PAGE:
In reading through the 70+ comments on last Tuesday’s post, “12 Excuses for Shooting Photos for Free — and Why They’re Bogus ,” I found two complaints interesting from the “will work for free” crowd.
The complaints are, to paraphrase:
- I don’t owe anything to pro photographers; they’re just whiners who can’t compete anymore.
- How come pro photographers don’t help “noobs” like me learn to get paying work, instead of just criticizing me?
So you don’t owe anything to pros, but they owe you something? OK.
Let me be clear. In debunking excuses for working for free, I am not trying to discourage young photographers from breaking in to the business. I am not a bitter pro photographer fearing encroachment on “my domain.” To the contrary, I have long been committed to helping people become successful photographers with a sustainable business.
The key word here is “sustainable.” That means not giving away your work for free, and not selling it at rates that don’t make sense financially.
So, for a moment, let’s stop using our obvious verbal skills to debate one another on Black Star Rising, and let’s focus them where they may actually yield a financial return: our prospective clients.
I Will Gladly Pay You Tuesday…
Anyone who hangs up a shingle as a photographer will soon get a call that goes something like this: “I don’t have much (or any) money, but if you’ll do this job for me, I will make it up to you on the next one.”
Stay in the business long enough, and you’ll hear this promise a thousand times.
I am reminded of Wimpy J. Wellington, who said to Popeye, “I will gladly pay you Tuesday for a hamburger today.”
Or to quote Oscar Wilde, “While a first marriage is the triumph of imagination over intelligence, second marriages are the triumph of hope over experience.”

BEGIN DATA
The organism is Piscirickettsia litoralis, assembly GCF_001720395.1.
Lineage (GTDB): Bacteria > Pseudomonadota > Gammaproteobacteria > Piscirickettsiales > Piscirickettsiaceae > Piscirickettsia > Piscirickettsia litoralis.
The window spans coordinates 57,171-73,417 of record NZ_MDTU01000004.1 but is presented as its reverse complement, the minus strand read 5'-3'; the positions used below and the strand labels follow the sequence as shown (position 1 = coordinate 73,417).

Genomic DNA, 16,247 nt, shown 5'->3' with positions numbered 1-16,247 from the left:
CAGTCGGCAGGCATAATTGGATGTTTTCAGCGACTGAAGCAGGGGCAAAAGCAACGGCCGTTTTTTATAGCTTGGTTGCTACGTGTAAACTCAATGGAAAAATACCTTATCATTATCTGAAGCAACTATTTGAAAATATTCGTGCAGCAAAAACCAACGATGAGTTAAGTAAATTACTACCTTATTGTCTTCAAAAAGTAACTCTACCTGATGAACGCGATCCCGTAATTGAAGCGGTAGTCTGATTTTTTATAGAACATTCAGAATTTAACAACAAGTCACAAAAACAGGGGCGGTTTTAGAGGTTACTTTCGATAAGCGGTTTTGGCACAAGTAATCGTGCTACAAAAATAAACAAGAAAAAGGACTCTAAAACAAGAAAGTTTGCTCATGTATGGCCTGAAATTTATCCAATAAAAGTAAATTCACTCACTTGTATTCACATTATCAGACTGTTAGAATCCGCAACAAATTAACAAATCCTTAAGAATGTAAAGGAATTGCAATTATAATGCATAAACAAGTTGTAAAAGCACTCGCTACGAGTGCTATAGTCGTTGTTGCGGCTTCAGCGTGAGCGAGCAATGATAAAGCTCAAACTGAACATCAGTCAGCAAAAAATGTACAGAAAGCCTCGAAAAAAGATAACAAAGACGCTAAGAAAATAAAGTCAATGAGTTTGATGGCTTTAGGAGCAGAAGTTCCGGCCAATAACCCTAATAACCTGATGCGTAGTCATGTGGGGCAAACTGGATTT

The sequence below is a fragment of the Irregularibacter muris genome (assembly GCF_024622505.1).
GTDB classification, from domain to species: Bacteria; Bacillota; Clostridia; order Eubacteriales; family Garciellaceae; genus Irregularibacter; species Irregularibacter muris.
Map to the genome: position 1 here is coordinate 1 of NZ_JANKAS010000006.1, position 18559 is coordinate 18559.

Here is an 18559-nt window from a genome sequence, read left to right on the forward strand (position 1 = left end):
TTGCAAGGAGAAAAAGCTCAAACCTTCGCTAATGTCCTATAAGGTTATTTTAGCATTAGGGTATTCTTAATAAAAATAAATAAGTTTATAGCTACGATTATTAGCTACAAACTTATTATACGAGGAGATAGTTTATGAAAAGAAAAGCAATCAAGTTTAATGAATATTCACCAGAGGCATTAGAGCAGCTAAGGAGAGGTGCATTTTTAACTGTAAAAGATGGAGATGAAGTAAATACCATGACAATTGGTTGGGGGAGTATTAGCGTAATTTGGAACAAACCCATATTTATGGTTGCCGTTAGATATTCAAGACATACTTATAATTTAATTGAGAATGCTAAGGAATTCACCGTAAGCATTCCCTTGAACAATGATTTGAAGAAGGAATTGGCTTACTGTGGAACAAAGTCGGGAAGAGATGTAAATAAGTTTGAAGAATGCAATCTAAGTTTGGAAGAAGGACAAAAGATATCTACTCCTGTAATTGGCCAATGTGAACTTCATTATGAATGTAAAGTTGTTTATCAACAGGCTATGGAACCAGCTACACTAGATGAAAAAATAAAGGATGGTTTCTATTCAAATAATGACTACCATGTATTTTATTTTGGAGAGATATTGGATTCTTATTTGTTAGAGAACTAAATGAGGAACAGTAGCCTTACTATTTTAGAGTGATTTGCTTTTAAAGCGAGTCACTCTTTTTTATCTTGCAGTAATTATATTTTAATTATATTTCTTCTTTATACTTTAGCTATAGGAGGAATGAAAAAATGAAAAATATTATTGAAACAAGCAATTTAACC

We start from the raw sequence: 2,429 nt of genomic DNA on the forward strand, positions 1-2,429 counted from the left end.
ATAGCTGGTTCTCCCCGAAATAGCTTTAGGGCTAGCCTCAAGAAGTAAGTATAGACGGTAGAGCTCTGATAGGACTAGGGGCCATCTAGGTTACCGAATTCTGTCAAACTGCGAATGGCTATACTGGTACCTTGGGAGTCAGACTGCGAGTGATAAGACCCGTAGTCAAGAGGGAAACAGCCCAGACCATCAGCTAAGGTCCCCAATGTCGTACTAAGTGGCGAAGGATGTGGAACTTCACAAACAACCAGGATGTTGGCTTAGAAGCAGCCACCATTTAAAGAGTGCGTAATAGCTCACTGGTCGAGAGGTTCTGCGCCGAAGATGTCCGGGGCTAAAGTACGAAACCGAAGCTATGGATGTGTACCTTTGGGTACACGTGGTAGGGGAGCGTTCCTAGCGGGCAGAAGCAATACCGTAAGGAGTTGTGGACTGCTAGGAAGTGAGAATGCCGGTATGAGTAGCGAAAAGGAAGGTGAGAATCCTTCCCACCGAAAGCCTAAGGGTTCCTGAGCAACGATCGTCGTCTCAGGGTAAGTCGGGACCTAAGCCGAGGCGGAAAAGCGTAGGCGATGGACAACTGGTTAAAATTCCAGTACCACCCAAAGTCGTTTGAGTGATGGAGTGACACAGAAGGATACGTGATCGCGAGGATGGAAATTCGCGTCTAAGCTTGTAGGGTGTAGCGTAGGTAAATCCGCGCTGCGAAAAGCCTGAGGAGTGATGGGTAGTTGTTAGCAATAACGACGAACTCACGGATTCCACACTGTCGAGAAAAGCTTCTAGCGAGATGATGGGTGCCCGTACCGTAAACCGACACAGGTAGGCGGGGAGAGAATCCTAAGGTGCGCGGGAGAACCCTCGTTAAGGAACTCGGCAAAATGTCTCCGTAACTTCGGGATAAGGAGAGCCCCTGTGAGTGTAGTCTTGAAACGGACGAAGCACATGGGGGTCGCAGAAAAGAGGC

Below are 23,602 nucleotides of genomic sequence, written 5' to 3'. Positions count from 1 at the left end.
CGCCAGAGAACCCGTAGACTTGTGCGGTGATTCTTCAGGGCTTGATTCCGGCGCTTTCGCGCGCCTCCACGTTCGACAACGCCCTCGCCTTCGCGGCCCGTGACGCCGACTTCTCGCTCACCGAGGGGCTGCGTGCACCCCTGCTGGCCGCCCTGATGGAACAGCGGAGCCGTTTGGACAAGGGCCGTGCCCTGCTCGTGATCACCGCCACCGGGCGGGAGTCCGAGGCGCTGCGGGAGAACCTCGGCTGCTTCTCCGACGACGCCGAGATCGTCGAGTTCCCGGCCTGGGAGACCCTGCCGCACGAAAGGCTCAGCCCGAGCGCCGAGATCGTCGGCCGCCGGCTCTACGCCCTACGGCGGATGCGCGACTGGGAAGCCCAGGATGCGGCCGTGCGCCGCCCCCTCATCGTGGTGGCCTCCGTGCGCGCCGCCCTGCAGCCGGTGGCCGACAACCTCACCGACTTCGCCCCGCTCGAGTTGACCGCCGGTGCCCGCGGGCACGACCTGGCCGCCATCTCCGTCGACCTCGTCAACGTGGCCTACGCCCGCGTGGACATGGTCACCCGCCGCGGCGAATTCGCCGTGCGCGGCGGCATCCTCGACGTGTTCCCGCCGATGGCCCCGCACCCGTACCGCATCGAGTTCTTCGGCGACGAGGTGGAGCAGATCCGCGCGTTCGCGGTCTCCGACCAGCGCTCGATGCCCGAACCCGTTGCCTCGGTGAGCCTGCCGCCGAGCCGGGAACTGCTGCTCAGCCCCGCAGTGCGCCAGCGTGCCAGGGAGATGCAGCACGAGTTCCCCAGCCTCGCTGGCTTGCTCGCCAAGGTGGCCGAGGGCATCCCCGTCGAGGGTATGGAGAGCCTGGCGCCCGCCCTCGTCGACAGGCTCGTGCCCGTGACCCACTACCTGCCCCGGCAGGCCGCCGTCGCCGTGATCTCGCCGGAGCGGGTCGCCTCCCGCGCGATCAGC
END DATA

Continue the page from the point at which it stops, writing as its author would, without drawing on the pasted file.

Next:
Over two decades, I have never experienced the promise of future work by a lowballing client as a promise kept. Therefore, I have given up hope. And you should, too.
Here’s how to handle a client who tries to sell you short in this way:
Client: Boy, am I glad to find you. We often have assignments in [enter your city here] and really like your work. The thing is, we only have $400 for this assignment. But I can make it up to you in the future, as we frequently have a need in [enter your city here] and would love to work with you on an ongoing basis.
You: Wow, that’s great. So you’ve had a lot of shoots in [enter your city here]? Who were you working with before finding me?
Client: Um, er, different people. I’d rather not say who.
You: Hmm. Well, you know, your offer sounds enticing, but $400 is a little low. How about this: since you’re going to have a frequent need for my services, let’s assume that you’ll have 10 assignments for me per year. That works out to $4,000. So, what I’ll do is charge you $500 for the first eight, and then the ninth and tenth ones will be free. That way, you’ll be able to stick within your budget for the year, and I’ll be assured of a continued relationship and a revenue stream I can count on.
Think I’ve ever been taken up on this? Nope, and I’ve proposed it easily a dozen times. Yet, were I able to find a client willing to make that commitment, I would uphold my end of the bargain.
Getting the Price You Deserve
Notice that in the example above, I did not say “no.” I just wanted a firm commitment rather than a vague promise.
In the same way, all aspiring professional photographers should have a firm game plan for their business, rather than vague, romantic goals.
When I speak with prospective clients, I ask them, “What budget are you trying to work within?”
In most cases, they are straight with me. But even when they state a figure that is unreasonably low, my response is not “no.” Instead, I say something like, “Let me look this over, and I will send along what I can do for you.”
And then, in short order, I do. And, guess what? I often get the assignment.
Not only that, but the client makes a point to tell me that I am the only one they talked to who bothered to present my position, contract, fees and expenses, and to provide a reasonable justification for them.
So rather than twist yourself into pretzels trying to rationalize doing work that doesn’t pay the bills, why not focus on valuing your own talents — and learning how to communicate their value to clients?